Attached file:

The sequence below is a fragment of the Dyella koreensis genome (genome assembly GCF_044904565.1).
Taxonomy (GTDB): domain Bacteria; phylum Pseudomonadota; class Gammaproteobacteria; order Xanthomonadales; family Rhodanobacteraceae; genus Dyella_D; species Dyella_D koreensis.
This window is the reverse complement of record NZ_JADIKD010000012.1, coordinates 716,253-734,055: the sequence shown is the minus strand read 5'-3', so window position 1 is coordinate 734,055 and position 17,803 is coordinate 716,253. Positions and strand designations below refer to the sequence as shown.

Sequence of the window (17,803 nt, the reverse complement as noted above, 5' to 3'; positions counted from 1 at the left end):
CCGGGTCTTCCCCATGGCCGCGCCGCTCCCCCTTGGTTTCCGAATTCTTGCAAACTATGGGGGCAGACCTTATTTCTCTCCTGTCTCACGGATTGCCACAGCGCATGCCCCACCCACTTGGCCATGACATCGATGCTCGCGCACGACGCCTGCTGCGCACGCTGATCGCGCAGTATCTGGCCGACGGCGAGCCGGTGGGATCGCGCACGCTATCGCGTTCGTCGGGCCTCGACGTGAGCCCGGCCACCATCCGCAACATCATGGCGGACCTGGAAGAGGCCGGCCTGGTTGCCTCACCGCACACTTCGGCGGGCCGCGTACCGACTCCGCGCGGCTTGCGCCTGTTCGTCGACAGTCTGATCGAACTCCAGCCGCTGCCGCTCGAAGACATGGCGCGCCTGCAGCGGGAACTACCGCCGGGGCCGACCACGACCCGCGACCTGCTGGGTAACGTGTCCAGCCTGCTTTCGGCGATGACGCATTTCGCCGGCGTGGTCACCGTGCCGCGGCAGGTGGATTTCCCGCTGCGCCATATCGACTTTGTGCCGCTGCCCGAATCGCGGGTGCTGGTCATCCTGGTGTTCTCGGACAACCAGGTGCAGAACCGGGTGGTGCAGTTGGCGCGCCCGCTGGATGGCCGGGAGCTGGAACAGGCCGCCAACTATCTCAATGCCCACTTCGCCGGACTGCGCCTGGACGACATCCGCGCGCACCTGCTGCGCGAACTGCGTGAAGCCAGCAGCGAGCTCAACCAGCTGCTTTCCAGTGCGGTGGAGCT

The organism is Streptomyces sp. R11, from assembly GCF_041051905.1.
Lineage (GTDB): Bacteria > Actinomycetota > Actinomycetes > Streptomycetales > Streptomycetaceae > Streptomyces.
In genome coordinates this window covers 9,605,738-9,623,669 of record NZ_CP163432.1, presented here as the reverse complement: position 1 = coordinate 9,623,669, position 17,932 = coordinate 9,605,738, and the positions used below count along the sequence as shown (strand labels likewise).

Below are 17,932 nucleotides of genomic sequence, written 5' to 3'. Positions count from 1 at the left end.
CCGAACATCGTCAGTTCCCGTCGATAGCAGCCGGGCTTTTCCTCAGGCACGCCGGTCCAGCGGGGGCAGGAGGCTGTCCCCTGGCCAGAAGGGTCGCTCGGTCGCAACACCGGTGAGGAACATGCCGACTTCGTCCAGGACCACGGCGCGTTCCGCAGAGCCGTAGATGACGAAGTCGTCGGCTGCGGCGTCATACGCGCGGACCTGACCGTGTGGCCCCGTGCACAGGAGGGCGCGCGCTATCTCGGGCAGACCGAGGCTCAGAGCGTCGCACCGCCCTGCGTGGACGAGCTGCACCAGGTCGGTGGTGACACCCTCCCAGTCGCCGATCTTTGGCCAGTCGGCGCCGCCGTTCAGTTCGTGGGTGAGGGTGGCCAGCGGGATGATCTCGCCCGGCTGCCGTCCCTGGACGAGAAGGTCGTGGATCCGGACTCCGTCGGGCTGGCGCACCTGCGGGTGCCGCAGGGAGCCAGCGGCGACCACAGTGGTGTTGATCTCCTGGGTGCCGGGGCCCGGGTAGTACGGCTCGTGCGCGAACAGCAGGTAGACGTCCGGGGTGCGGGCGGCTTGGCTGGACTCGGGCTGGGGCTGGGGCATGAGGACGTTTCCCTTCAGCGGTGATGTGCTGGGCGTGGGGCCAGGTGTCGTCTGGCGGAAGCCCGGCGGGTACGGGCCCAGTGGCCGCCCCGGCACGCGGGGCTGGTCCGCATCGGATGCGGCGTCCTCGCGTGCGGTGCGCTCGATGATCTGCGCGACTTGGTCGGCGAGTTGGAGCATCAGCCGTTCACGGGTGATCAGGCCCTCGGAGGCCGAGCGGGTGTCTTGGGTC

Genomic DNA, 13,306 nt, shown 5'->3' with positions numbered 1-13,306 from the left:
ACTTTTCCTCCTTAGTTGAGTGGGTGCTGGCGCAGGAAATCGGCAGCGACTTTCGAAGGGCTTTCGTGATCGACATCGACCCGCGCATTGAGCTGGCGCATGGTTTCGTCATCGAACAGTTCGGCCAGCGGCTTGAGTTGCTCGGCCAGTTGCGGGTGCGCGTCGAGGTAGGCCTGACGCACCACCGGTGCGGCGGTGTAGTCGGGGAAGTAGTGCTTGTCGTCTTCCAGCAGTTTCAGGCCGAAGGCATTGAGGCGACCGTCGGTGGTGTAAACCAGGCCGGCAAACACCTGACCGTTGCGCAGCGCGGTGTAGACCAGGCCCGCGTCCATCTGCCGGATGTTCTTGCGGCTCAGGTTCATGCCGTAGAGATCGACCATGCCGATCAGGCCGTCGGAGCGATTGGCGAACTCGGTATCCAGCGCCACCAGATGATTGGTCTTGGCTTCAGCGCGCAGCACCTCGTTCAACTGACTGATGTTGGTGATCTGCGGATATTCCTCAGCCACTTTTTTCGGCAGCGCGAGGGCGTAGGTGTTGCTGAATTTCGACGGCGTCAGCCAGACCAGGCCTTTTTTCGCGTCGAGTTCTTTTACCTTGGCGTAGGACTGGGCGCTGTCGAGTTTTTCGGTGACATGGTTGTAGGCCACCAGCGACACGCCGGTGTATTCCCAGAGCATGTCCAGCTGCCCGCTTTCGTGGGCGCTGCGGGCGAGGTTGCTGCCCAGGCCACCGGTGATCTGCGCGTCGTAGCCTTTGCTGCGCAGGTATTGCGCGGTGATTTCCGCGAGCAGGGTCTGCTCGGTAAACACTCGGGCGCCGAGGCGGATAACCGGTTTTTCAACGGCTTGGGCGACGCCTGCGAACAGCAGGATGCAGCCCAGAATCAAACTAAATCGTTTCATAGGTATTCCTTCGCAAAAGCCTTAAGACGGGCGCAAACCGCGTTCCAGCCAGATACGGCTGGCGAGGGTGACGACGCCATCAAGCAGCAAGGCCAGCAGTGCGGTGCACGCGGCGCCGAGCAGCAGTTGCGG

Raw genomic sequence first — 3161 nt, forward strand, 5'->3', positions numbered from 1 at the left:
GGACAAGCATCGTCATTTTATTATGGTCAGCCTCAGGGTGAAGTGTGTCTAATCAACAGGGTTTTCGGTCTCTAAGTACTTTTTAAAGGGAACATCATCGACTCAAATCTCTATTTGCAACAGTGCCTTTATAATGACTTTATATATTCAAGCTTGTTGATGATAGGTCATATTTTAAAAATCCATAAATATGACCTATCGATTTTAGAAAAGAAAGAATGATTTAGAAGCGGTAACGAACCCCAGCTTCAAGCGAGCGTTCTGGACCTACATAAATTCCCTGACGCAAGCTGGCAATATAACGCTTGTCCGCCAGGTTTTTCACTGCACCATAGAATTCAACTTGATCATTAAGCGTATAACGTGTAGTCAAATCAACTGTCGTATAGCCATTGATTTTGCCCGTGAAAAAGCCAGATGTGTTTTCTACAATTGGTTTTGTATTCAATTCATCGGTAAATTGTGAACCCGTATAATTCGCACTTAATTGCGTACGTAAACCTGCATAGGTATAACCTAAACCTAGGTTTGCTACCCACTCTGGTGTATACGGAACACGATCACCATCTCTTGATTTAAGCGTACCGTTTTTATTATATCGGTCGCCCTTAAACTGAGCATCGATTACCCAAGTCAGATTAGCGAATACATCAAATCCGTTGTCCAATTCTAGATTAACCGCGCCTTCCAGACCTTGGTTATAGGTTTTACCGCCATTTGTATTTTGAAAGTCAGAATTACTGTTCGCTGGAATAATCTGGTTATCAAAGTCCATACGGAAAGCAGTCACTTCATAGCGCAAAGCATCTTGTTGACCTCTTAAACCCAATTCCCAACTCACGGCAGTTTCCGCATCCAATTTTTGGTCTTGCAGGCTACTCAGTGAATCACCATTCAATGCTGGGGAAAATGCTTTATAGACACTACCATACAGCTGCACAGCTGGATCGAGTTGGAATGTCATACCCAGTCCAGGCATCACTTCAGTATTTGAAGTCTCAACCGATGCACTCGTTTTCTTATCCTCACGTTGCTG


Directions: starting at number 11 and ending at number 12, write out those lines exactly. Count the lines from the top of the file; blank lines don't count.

Genomic DNA, 13,306 nt, shown 5'->3' with positions numbered 1-13,306 from the left:
ACTTTTCCTCCTTAGTTGAGTGGGTGCTGGCGCAGGAAATCGGCAGCGACTTTCGAAGGGCTTTCGTGATCGACATCGACCCGCGCATTGAGCTGGCGCATGGTTTCGTCATCGAACAGTTCGGCCAGCGGCTTGAGTTGCTCGGCCAGTTGCGGGTGCGCGTCGAGGTAGGCCTGACGCACCACCGGTGCGGCGGTGTAGTCGGGGAAGTAGTGCTTGTCGTCTTCCAGCAGTTTCAGGCCGAAGGCATTGAGGCGACCGTCGGTGGTGTAAACCAGGCCGGCAAACACCTGACCGTTGCGCAGCGCGGTGTAGACCAGGCCCGCGTCCATCTGCCGGATGTTCTTGCGGCTCAGGTTCATGCCGTAGAGATCGACCATGCCGATCAGGCCGTCGGAGCGATTGGCGAACTCGGTATCCAGCGCCACCAGATGATTGGTCTTGGCTTCAGCGCGCAGCACCTCGTTCAACTGACTGATGTTGGTGATCTGCGGATATTCCTCAGCCACTTTTTTCGGCAGCGCGAGGGCGTAGGTGTTGCTGAATTTCGACGGCGTCAGCCAGACCAGGCCTTTTTTCGCGTCGAGTTCTTTTACCTTGGCGTAGGACTGGGCGCTGTCGAGTTTTTCGGTGACATGGTTGTAGGCCACCAGCGACACGCCGGTGTATTCCCAGAGCATGTCCAGCTGCCCGCTTTCGTGGGCGCTGCGGGCGAGGTTGCTGCCCAGGCCACCGGTGATCTGCGCGTCGTAGCCTTTGCTGCGCAGGTATTGCGCGGTGATTTCCGCGAGCAGGGTCTGCTCGGTAAACACTCGGGCGCCGAGGCGGATAACCGGTTTTTCAACGGCTTGGGCGACGCCTGCGAACAGCAGGATGCAGCCCAGAATCAAACTAAATCGTTTCATAGGTATTCCTTCGCAAAAGCCTTAAGACGGGCGCAAACCGCGTTCCAGCCAGATACGGCTGGCGAGGGTGACGACGCCATCAAGCAGCAAGGCCAGCAGTGCGGTGCACGCGGCGCCGAGCAGCAGTTGCGG